21st-century 'Braveheart'
Geoff Metcalf interviews Scottish pro-independence leader Alex Salmond

By Geoff Metcalf

Moviegoers remember Mel Gibson' epic portrayal of legendary Scottish freedom-fighter Sir William Wallace, valiantly leading his nation to independence in the early 1300s in "Braveheart." Today, using the ballot box instead of a sword, a new leader named Alex Salmond is determined once again to win self-determination for the Scots. As a member of both the Scottish Parliament and the House of Commons, Salmond -- leader of the immensely popular Scottish National Party -- is optimistic about securing Scottish independence within a few years. WorldNetDaily staff writer and talk show host Geoff Metcalf recently interviewed Salmond about his dream of a free Scotland.

Question: What is the Scottish National Party?

Answer: The SNP is the Scottish Independence Party, the party campaigning for full Scottish independence. It's making a lot of progress at the present moment. We've got a mini-parliament that was set up last year, and we're hoping to have a real parliament.

Q: In the last few years, there have been two movies that grabbed the attention of many Americans. The first was "Rob Roy," and the second, obviously, was Mel Gibson' s "Braveheart." At the conclusion of "Braveheart" with William Wallace's great sacrifice, Robert the Bruce comes back and gains Scottish independence. At what point, historically, did Scotland lose its independence?

A: Because of William Wallace's sacrifice and Bruce's victory, Scotland maintained its independence. That was in 1314 -- the victory at the Battle of Bannockburn that secured that -- and Scotland was independent for another 400 years after that until 1707. In 1707, independence was traded -- not by conquest, but by bribery. Since then, Scotland has been governed from London until last year, when we had the Scottish Parliament re-established, or reconvened, for the first time in 300 years. Scotland has had a thousand years as an independent country, but the last 300 years has been, to a greater or lesser extent, governed from London -- currently to a lesser extent, and that's all to the good.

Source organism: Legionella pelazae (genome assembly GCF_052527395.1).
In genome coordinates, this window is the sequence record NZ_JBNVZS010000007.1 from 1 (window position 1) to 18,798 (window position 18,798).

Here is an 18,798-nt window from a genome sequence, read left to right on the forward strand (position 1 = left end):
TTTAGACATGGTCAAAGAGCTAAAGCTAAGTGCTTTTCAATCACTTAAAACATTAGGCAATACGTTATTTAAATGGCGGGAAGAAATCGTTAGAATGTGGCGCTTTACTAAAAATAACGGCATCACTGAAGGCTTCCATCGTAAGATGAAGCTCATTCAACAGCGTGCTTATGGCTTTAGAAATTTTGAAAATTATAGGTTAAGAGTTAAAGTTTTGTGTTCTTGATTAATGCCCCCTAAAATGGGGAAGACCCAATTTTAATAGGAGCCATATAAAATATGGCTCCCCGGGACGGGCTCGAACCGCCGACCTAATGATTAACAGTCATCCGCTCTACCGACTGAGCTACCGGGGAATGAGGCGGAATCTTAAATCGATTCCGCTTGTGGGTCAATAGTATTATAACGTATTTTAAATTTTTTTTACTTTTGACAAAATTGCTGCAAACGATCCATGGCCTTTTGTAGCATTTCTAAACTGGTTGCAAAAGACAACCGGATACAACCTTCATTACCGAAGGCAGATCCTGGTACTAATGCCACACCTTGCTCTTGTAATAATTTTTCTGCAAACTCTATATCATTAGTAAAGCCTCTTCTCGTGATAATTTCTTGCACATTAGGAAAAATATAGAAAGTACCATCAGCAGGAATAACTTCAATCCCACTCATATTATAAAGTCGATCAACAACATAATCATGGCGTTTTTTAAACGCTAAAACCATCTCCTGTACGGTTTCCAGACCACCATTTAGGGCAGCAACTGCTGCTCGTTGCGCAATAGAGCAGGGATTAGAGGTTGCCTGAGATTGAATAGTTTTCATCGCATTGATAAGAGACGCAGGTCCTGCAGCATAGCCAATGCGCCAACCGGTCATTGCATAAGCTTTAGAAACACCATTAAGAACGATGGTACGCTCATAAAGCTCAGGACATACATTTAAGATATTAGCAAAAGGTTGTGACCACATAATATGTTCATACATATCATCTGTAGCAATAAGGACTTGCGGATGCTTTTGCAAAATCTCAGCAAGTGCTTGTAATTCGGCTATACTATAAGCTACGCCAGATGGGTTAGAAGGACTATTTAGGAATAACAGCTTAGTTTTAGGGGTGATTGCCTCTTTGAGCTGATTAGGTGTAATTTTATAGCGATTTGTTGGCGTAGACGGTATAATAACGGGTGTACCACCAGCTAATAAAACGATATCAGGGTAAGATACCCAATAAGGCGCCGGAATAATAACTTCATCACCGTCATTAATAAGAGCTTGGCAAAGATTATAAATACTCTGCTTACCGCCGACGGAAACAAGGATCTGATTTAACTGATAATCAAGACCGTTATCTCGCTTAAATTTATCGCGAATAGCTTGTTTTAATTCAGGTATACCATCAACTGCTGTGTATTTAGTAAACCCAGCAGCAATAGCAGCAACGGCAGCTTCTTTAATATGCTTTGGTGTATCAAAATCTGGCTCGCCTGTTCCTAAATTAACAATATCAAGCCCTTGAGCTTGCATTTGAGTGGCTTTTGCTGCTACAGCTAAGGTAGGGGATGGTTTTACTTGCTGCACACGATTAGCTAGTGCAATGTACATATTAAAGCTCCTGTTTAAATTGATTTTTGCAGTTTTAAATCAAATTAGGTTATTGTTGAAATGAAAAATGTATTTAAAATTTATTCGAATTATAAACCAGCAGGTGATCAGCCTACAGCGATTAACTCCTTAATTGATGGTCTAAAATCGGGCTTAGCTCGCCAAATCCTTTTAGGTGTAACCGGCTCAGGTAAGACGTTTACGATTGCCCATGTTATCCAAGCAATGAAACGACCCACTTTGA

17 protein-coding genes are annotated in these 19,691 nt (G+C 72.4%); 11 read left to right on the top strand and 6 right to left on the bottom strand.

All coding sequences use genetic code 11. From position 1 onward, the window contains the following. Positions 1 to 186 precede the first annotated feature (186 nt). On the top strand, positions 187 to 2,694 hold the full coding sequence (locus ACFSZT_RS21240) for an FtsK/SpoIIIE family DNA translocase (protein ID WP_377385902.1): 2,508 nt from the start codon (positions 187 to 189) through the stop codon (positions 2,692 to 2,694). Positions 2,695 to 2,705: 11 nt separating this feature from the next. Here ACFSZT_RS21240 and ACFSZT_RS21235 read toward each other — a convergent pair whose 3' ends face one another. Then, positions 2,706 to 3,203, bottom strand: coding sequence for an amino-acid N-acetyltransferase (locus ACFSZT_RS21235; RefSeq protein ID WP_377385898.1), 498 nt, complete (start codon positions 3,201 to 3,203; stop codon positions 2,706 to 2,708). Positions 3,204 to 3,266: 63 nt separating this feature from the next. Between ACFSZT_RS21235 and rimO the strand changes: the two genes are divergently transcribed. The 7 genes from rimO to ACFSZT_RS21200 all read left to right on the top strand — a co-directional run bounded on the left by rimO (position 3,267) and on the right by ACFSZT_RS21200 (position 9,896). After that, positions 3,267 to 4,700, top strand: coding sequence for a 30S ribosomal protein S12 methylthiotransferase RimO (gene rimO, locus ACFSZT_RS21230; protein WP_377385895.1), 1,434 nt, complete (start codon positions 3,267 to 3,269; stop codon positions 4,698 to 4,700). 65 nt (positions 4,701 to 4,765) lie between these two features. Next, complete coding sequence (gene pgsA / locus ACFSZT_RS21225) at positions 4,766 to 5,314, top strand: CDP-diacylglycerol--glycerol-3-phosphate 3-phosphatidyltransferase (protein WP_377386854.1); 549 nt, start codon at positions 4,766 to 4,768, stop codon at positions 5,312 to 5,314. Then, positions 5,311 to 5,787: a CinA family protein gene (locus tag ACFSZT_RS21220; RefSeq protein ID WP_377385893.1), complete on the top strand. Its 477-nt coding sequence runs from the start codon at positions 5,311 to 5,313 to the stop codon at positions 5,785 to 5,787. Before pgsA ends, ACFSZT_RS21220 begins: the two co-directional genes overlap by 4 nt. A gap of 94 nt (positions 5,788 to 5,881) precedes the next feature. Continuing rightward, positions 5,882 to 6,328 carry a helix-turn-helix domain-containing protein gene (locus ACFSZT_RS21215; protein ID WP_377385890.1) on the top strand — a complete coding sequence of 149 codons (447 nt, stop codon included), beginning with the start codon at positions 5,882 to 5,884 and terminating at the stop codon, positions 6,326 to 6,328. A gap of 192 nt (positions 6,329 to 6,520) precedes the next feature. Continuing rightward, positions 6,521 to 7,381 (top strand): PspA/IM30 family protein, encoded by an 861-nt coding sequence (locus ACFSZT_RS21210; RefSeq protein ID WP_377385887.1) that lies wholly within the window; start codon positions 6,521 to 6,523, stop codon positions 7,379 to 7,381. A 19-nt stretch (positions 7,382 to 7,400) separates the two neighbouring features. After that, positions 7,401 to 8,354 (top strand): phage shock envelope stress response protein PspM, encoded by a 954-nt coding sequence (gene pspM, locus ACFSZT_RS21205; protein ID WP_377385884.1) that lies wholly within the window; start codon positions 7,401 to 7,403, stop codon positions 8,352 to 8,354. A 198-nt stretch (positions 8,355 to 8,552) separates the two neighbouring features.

Q: Back during our War for Independence, there were only about 7 percent of the populace who actually supported and fought for what our framers put together. Everybody else was more or less content to sit back and let inertia moves things along. Those who were not directly supporting King George were sort of passive observers. Currently in Scotland, how much popular support is there for independence, and how many are saying, "Ah, everything is OK. Let's not muck things up."?

A: In last year's election, the Labor Party -- that's the governing party in London and in Scotland -- got 39 percent of the vote. The SNP, the independence party, got 30 percent of the vote. So, the SNP is the second party in Scotland and, in the words of the old advertising slogan, is trying hard to become the first.

Q: Who is involved in this independence movement?

A: It's a democratic political party. It has 35 MPs [members of Parliament] in the Scots Parliament of 129. We have MPs in Westminster, including myself, and also in the European Parliament. It's a people's party. It isn't controlled by big business or the trade unions. Its money comes from subscriptions of individual members. Interestingly, and probably amazingly, it's not backed by a single national newspaper in the whole of Scotland, which is a most extraordinary thing. But it makes a lot more sense when you consider that most of these newspaper titles are run from London and the editors from Scotland, therefore, are not allowed to support the SNP.